Official title Phase I Pharmacokinetic Interaction Study of Efavirenz and American Ginseng in Healthy Volunteers
Principal investigator Adriana Andrade, MD, MPH
Description This study is supported by R01AT005526-01 grant awarded by NCCAM to evaluate the safety, efficacy, and mechanism of American ginseng in HIV-related fatigue. This is a 4-week sequential drug interaction study to measure the effects of American ginseng on efavirenz pharmacokinetics using steady-state 24-hour AUC and Cmax as the primary comparison measures in healthy male volunteers. Efavirenz Cmin, T1/2, tmax, and clearance will also be assessed as secondary outcome measures. This study is a phase I, prospective, within-subject, fixed-order, two-period, multiple dose, open label, drug interaction study, to determine the stead-state plasma pharmacokinetic profile of efavirenz before and after concurrent treatment with American ginseng. Therefore, this study will evaluate the effects of American ginseng on efavirenz plasma concentrations. Only efavirenz plasma concentrations will be measured in this study. American ginseng plasma concentrations will not be assessed in this study. Efavirenz plasma concentrations will be measured on study Days 14 and 28 (corresponding to weeks 2 and 4, respectively). This is an important study because although American ginseng is a popular dietary supplement, the safety and efficacy of this agent in HIV-infected patients has not yet been established. A major concern regarding the safety of American ginseng in HIV-infected patients is the potential for herb-drug interactions that could alter the metabolism of antiretroviral drugs. Induction of drug metabolizing enzymes by dietary supplements such as American ginseng, could lead to a reduction in the therapeutic concentrations of these drugs and treatment failure. Inhibition of these drug metabolizing enzymes, on the other hand, could result in higher plasma concentrations of antiretroviral agents and potentially lead to increased toxicity. Most antiretroviral drugs are metabolized by the cytochrome P450 (CYP450) isoenzyme CYP3A4. Our preliminary data suggest that American ginseng does not significantly affect CYP3A4 activity in vivo. A recent study has also reported that the American ginseng-mediated induction of UDP-glucuronosyltransferase enzyme involved in the metabolism of the nucleoside reverse transcriptase inhibitors (NRTIs) zidovudine and abacavir, and the integrase inhibitor raltegravir, does not significantly alter zidoduvine pharmacokinetics. However, data are not available concerning the effect of American ginseng on other major CYP 450 isoforms involved in the metabolism of antiretroviral drugs. For instance, the non- nucleoside reverse transcriptase inhibitor (NNRTI) efavirenz is also metabolized by CYP2B6 and only to a lesser extent by the CYP3A4 isoform. Therefore, a potential drug interaction between American ginseng and this popular NNRTI must be excluded before this herb can be safely used in HIV-infected patients. This study will complete the work that has been currently done characterizing the effects of American ginseng on major drug metabolizing enzymes. DURATION: The total duration of this study is five weeks. Participants will receive study medications during the first four weeks of the study. On week 5 participants will complete their final post treatment safety study visit. POPULATION AND SAMPLE SIZE: Fifteen adult healthy male volunteers will be enrolled in this study. REGIMEN: Period 1 Days 0-14 Daily efavirenz monotherapy 600 mg orally Efavirenz pharmacokinetic sampling on Day 14 Period 2 Days 15-28 Daily efavirenz 600 mg orally PLUS American ginseng 3000 mg orally Efavirenz pharmacokinetic sampling on Day 28 Because efavirenz is a Category D drug with positive evidence of fetal risk, only male healthy volunteers will be enrolled in this study. Our hypothesis is that concurrent oral administration of American ginseng for up to 14 days will not significantly alter the steady-state plasma pharmacokinetic of efavirenz.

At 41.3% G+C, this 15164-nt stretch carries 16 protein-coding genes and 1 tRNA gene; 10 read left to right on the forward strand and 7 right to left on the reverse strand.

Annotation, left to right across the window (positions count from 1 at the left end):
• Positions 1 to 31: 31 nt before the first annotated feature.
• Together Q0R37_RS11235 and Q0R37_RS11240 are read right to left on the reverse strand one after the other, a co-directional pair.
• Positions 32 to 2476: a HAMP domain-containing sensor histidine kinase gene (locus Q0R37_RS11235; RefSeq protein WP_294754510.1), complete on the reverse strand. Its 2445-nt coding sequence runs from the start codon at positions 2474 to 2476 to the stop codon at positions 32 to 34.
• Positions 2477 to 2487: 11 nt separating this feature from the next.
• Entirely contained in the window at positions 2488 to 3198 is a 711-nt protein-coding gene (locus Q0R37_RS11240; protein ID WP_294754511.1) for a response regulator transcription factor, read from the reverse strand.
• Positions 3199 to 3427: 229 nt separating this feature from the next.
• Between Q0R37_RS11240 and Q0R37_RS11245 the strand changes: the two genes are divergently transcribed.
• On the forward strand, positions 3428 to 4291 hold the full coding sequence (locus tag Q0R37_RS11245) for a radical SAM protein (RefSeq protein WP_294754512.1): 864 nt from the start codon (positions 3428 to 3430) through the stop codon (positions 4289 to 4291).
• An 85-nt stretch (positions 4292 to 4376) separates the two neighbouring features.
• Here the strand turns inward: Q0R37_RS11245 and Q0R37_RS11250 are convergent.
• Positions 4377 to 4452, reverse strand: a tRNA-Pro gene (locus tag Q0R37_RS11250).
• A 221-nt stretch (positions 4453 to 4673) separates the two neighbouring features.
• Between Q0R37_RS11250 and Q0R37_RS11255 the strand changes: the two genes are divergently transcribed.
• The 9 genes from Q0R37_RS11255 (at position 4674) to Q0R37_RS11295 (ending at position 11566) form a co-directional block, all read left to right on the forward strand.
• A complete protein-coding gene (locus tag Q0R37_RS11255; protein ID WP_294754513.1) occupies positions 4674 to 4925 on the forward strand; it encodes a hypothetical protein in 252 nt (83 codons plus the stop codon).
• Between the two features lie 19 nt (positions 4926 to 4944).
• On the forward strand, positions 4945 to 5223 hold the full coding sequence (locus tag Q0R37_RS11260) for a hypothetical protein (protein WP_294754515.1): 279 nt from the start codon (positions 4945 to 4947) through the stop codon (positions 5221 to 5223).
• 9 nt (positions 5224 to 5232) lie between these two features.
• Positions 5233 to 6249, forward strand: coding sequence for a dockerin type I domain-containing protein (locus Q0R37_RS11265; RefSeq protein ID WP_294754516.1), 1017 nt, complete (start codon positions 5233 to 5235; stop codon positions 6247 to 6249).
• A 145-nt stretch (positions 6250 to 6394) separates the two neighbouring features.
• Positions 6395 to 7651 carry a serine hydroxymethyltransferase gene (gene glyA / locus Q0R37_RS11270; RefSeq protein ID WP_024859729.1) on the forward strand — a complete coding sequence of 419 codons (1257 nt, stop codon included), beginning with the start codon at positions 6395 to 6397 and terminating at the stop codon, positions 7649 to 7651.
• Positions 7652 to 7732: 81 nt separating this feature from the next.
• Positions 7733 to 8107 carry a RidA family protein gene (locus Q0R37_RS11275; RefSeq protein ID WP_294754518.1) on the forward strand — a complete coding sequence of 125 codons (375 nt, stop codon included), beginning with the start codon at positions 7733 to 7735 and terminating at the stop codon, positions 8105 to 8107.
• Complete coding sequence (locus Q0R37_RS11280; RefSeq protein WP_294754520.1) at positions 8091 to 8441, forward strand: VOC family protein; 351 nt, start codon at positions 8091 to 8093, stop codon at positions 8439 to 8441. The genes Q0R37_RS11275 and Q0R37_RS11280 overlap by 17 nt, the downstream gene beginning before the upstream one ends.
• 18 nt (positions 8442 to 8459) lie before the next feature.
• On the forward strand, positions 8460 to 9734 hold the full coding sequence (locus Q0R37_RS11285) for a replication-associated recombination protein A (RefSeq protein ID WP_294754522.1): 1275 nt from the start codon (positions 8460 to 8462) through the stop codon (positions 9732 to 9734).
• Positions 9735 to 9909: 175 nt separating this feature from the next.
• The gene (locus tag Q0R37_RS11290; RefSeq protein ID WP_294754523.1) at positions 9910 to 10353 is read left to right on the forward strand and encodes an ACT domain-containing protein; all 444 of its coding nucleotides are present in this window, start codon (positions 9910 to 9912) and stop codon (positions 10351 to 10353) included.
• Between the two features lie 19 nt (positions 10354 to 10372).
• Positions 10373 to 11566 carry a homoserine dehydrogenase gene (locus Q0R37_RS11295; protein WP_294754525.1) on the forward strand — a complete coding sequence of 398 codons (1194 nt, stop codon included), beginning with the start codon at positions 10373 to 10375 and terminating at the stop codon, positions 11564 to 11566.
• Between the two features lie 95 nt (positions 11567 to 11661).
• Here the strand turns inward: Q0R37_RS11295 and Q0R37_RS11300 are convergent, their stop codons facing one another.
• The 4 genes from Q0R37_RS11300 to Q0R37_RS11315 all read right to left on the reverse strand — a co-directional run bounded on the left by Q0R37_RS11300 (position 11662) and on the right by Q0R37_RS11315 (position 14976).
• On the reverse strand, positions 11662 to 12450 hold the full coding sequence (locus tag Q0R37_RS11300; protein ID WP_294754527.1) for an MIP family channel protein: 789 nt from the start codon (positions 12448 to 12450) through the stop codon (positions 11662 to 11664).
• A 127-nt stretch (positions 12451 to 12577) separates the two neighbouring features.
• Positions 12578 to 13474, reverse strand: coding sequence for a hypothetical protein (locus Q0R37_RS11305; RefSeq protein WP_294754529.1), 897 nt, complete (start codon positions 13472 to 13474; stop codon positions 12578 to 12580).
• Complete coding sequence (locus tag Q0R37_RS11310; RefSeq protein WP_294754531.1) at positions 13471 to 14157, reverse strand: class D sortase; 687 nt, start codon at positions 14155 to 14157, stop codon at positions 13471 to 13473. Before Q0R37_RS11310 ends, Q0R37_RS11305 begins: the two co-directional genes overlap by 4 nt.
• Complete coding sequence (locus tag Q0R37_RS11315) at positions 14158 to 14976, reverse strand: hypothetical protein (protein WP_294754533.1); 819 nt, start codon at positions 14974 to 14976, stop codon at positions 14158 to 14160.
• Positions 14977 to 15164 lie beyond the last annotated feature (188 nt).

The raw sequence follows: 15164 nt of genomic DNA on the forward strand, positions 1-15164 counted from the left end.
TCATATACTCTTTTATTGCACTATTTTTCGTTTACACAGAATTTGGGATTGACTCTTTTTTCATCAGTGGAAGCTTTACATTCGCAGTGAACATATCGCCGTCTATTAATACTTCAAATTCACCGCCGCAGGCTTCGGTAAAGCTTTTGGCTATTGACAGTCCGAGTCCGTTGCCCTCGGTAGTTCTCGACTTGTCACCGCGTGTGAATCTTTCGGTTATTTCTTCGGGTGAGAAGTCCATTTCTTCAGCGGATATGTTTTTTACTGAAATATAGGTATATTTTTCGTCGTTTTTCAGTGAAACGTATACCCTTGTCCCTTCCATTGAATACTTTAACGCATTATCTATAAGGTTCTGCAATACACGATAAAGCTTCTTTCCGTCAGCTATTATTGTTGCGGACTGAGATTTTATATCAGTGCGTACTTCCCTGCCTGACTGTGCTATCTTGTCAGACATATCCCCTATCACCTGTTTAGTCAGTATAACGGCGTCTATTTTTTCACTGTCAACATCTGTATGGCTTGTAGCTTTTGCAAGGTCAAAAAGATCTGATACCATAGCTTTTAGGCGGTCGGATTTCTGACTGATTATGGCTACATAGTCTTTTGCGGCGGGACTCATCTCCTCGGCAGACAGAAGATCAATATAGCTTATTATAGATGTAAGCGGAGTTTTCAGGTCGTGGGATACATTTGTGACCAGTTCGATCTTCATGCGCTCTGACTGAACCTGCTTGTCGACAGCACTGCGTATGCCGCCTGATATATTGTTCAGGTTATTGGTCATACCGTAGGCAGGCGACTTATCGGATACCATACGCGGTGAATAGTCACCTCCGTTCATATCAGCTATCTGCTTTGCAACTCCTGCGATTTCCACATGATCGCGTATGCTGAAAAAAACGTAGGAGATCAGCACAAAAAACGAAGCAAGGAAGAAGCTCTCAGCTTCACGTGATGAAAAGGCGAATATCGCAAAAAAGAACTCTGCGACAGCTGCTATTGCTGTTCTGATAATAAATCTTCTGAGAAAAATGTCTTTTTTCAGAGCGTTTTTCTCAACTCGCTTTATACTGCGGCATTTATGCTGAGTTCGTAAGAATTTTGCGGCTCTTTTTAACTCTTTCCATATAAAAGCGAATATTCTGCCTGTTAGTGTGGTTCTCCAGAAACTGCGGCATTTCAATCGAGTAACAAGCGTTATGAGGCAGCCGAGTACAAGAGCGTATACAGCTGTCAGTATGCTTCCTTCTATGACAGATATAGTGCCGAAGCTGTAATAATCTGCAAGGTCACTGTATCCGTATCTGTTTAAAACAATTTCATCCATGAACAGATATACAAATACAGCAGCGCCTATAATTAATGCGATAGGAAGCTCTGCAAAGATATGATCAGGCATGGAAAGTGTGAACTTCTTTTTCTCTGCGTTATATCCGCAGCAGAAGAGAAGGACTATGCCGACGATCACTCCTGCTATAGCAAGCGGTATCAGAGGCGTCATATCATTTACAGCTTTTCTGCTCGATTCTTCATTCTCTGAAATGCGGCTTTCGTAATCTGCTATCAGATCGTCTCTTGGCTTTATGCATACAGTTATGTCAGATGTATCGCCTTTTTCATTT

Trial information was received from ClinicalTrials.gov and was last updated in May 2011.
Information provided to ClinicalTrials.gov by Johns Hopkins University.